The premiers of China and Canada have announced deeper collaboration on climate change and energy, including on carbon markets.
On a state visit to Beijing, Canada’s Justin Trudeau and China’s Li Keqiang issued a joint statement that reinforced their commitment to the Paris climate agreement. “It will not be renegotiated”, they said – a message to US president Donald Trump.
The two countries agreed to establish a ministerial dialogue on climate change, to include cooperation on developing carbon markets. Canada has set a nationwide carbon price, while China is looking to establish a national emissions trading scheme, raising the possibility of future international trade in carbon credits.
They also flagged a closer partnership at UN climate talks. Canada and the EU have vocally championed climate action at these meetings since Trump announced the US was withdrawing from the Paris deal. China has appeared more ambivalent.
Catherine McKenna, Canada’s minister of environment, was at the negotiating table in Beijing. She said the climate announcement, which was released amid discussions of a potential bilateral trade deal, was important for shaping the ongoing trans-Pacific relationship.
“Environmental protection is key to our progressive trade agenda and will provide even greater opportunities for businesses to provide innovative solutions for clean air, water and soil that will lead to good, middle-class jobs and prosperity in both countries,” she said.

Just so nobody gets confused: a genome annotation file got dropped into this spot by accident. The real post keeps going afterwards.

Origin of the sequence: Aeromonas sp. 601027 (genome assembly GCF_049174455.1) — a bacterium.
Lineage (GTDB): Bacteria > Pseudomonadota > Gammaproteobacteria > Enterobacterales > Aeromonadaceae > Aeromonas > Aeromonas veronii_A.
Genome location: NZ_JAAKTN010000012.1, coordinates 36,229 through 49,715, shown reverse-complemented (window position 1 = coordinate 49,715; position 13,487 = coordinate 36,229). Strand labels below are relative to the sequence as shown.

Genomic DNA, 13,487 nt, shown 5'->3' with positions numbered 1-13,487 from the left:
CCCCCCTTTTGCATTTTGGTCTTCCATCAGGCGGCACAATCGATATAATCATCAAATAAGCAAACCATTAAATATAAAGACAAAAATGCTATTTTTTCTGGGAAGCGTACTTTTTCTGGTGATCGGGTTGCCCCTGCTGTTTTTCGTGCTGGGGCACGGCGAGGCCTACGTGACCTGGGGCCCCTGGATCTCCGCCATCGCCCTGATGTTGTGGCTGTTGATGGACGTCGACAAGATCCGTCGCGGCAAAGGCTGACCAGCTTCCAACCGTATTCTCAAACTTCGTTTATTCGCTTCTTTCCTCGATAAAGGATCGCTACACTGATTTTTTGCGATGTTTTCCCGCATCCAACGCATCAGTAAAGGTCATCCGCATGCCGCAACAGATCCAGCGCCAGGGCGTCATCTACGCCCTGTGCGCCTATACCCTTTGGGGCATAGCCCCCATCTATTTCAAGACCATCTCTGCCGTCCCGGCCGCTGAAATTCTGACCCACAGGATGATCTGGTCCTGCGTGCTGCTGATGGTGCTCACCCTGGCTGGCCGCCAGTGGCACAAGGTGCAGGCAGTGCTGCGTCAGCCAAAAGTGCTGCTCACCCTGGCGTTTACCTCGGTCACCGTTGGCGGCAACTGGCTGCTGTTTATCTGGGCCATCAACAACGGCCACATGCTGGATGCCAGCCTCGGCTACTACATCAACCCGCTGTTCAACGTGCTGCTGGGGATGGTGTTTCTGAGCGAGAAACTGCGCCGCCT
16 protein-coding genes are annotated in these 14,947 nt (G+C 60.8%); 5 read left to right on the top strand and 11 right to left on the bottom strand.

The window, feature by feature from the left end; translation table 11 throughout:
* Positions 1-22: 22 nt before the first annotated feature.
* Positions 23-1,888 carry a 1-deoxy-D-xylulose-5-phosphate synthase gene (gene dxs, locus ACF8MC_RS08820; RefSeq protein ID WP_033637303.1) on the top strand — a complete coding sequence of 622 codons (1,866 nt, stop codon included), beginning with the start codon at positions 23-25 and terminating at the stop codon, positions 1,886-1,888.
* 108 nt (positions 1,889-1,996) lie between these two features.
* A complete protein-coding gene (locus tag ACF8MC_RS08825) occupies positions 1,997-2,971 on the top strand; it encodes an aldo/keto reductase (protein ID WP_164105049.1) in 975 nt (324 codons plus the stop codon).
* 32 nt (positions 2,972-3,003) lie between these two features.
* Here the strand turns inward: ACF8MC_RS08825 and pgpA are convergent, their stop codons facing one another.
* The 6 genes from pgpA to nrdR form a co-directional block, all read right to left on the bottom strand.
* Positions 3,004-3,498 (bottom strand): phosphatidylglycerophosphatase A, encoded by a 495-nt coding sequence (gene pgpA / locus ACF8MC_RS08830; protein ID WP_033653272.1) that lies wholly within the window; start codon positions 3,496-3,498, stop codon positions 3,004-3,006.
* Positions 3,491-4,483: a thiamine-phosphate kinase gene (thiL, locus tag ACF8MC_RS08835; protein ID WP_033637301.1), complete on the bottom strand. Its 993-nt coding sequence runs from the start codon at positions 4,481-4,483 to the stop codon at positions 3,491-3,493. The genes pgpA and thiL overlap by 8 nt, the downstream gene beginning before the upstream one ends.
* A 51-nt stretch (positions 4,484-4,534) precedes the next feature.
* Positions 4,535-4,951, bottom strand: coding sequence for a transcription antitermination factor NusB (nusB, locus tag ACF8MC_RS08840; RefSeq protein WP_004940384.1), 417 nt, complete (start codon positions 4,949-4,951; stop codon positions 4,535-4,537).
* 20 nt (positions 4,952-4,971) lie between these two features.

The two countries, along with the EU, have made diplomatic efforts during the year to present a united front on climate change. The three hosted a ministerial summit on climate change in Montreal in September.
The statement between Canada and China falls short in detail of a nine page EU-China declaration that was buried at the last minute in June.
Trudeau and Li emphasised cooperation on the deployment of clean energy, while also promising to “promote sustainable energy and resource development, including upstream oil and gas”.
Last month, Canada sent its first shipment of liquefied natural gas (LNG) to China. “An event of great significance at a time when China’s demand for LNG is growing rapidly,” according to state newspaper China Daily.
On Monday, Climate Home News reported that gas shortages on northern China were leaving poor households to shiver through nights as cold as -6C.